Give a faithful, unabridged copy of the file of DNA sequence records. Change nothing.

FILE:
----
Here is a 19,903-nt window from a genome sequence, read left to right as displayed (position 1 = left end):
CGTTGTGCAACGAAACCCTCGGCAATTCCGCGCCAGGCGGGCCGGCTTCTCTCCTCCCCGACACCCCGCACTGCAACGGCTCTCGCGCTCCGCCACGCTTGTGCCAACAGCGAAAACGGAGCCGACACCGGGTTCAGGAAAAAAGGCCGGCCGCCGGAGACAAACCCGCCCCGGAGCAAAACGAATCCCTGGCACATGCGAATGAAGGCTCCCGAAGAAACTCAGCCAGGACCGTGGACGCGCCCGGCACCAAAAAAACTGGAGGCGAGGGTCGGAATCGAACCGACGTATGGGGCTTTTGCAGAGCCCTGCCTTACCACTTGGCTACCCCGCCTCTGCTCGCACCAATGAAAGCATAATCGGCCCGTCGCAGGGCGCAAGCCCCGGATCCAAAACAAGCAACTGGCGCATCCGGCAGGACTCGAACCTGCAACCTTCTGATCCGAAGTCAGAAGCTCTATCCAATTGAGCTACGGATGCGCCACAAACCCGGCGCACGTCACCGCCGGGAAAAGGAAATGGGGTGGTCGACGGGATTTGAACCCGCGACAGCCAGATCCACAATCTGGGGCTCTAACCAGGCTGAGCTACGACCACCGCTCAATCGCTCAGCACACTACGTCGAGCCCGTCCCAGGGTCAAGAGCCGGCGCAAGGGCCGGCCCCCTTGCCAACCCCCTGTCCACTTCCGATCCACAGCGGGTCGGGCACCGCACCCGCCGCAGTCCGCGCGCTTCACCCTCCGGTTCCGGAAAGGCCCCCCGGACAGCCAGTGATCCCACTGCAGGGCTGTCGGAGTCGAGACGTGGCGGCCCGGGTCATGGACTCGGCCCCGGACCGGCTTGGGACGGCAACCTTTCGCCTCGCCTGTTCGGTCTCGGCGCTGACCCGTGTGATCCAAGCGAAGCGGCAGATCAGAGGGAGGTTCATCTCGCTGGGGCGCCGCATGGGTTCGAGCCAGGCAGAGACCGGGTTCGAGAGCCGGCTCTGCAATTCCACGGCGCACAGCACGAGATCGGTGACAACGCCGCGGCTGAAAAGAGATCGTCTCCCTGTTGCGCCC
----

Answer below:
Here is a 19,903-nt window from a genome sequence, read left to right as displayed (position 1 = left end):
CGTTGTGCAACGAAACCCTCGGCAATTCCGCGCCAGGCGGGCCGGCTTCTCTCCTCCCCGACACCCCGCACTGCAACGGCTCTCGCGCTCCGCCACGCTTGTGCCAACAGCGAAAACGGAGCCGACACCGGGTTCAGGAAAAAAGGCCGGCCGCCGGAGACAAACCCGCCCCGGAGCAAAACGAATCCCTGGCACATGCGAATGAAGGCTCCCGAAGAAACTCAGCCAGGACCGTGGACGCGCCCGGCACCAAAAAAACTGGAGGCGAGGGTCGGAATCGAACCGACGTATGGGGCTTTTGCAGAGCCCTGCCTTACCACTTGGCTACCCCGCCTCTGCTCGCACCAATGAAAGCATAATCGGCCCGTCGCAGGGCGCAAGCCCCGGATCCAAAACAAGCAACTGGCGCATCCGGCAGGACTCGAACCTGCAACCTTCTGATCCGAAGTCAGAAGCTCTATCCAATTGAGCTACGGATGCGCCACAAACCCGGCGCACGTCACCGCCGGGAAAAGGAAATGGGGTGGTCGACGGGATTTGAACCCGCGACAGCCAGATCCACAATCTGGGGCTCTAACCAGGCTGAGCTACGACCACCGCTCAATCGCTCAGCACACTACGTCGAGCCCGTCCCAGGGTCAAGAGCCGGCGCAAGGGCCGGCCCCCTTGCCAACCCCCTGTCCACTTCCGATCCACAGCGGGTCGGGCACCGCACCCGCCGCAGTCCGCGCGCTTCACCCTCCGGTTCCGGAAAGGCCCCCCGGACAGCCAGTGATCCCACTGCAGGGCTGTCGGAGTCGAGACGTGGCGGCCCGGGTCATGGACTCGGCCCCGGACCGGCTTGGGACGGCAACCTTTCGCCTCGCCTGTTCGGTCTCGGCGCTGACCCGTGTGATCCAAGCGAAGCGGCAGATCAGAGGGAGGTTCATCTCGCTGGGGCGCCGCATGGGTTCGAGCCAGGCAGAGACCGGGTTCGAGAGCCGGCTCTGCAATTCCACGGCGCACAGCACGAGATCGGTGACAACGCCGCGGCTGAAAAGAGATCGTCTCCCTGTTGCGCCC